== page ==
No one but Michael Mann knows why, exactly, he went back to his TV show Miami Vice to bring it to the big screen. If you're an optimist, you can think it was because Mann had something he wanted to say with the continued adventures of Miami undercover narcotics detectives Crockett and Tubbs; if you're a pessimist, you can think that Mann chose to act preemptively, before someone else glommed on to his brainchildren and revamped them. Whether it was a dream of hard-edged urban action or a nightmare of Sean William Scott's face grinning idiotically out from The Dukes of Hazzard poster is immaterial. Miami Vice the movie is here, and can be viewed in the context of no context for what it is: A nicely-made, well-shot popcorn crunching action flick with enough style and flash to hide how ultimately hollow it is.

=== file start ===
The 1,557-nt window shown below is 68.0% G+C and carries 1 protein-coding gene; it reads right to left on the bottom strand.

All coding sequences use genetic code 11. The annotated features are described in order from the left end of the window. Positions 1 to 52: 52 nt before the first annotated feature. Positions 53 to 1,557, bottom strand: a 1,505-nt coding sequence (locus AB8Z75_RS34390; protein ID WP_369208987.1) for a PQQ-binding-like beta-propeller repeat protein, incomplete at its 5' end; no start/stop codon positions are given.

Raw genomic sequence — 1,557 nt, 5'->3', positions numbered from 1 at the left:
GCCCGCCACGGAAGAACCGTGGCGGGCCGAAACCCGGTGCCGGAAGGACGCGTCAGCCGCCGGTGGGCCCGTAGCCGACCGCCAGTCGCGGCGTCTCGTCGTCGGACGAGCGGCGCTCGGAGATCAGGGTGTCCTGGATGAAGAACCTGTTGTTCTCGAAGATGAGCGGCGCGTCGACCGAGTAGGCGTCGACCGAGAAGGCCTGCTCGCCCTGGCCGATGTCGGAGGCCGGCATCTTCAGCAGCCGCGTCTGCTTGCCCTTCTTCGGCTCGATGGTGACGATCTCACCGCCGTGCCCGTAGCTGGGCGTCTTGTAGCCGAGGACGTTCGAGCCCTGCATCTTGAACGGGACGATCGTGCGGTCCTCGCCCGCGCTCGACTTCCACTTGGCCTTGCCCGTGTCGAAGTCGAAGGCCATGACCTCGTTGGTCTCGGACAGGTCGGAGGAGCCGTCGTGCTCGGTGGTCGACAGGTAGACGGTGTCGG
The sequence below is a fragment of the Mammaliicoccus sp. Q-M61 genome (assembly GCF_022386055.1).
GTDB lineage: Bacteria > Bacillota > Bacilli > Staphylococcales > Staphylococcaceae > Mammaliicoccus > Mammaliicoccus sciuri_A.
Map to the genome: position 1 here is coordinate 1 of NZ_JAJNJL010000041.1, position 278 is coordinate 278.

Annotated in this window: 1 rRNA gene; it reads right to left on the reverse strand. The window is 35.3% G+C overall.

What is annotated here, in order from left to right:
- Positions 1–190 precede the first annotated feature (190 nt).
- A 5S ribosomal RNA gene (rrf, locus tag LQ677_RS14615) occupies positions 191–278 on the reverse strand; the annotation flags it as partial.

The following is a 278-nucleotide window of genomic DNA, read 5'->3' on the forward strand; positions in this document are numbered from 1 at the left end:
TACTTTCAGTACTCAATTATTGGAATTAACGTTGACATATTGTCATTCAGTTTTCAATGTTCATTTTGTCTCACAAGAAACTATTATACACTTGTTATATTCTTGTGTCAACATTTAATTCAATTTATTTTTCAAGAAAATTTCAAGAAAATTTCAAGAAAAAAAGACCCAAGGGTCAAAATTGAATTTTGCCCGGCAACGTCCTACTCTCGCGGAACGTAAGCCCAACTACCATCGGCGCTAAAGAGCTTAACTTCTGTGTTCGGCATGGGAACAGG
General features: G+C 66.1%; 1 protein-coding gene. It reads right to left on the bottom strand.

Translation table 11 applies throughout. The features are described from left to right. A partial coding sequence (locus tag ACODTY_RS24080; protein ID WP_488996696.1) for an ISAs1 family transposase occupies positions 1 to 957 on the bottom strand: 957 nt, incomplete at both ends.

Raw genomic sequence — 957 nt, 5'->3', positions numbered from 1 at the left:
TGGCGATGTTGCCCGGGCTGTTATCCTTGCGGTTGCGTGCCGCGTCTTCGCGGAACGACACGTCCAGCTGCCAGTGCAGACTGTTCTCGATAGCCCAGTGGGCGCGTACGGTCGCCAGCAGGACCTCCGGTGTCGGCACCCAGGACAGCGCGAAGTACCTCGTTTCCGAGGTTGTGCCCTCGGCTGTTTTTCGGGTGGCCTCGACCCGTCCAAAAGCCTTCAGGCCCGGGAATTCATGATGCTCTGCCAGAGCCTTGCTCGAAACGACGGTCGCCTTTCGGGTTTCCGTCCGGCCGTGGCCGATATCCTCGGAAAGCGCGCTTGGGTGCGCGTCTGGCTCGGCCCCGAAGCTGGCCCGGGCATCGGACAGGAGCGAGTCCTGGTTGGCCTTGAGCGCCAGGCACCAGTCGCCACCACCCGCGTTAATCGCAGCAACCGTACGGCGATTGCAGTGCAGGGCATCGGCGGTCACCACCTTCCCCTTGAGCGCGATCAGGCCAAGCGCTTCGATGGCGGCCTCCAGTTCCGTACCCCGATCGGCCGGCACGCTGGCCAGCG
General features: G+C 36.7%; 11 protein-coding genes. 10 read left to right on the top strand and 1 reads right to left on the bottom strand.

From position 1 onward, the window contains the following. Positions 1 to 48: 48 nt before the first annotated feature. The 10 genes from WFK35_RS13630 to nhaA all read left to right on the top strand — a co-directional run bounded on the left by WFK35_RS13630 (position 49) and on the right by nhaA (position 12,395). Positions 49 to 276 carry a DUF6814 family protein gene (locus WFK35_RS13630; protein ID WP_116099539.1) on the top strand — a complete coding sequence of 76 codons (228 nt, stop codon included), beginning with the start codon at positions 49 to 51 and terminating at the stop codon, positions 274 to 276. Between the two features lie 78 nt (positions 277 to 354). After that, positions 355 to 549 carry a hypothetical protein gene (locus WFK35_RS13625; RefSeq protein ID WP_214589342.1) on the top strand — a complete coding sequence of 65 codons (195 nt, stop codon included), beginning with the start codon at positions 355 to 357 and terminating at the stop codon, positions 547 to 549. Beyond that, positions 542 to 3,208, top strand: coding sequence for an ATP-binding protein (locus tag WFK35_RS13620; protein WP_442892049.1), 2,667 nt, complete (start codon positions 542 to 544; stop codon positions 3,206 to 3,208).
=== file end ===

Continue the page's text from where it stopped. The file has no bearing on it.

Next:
And even with Colin Farrell and Jamie Foxx stepping in to fill the (sockless) shoes of Don Johnson and Philip Michael Thomas from the NBC version of Miami Vice that ran from 1984 to 1989, the real star of the film is its director. Mann's returned to the same mix of digital and film to capture Miami Vice that he used in Collateral, and the results are apparent from the first scene. As Crockett (Farrell) and Tubbs (Foxx) nose through a crowded nightclub to tail a possible perp, the crowd isn't held at the phony-staged distance at which you'd have to keep the extras to make room for a bulky film camera; instead, it crushes up to the camera's point of view, sweaty and dancing and jostling by in pursuit of a drink, a possible partner or the next high.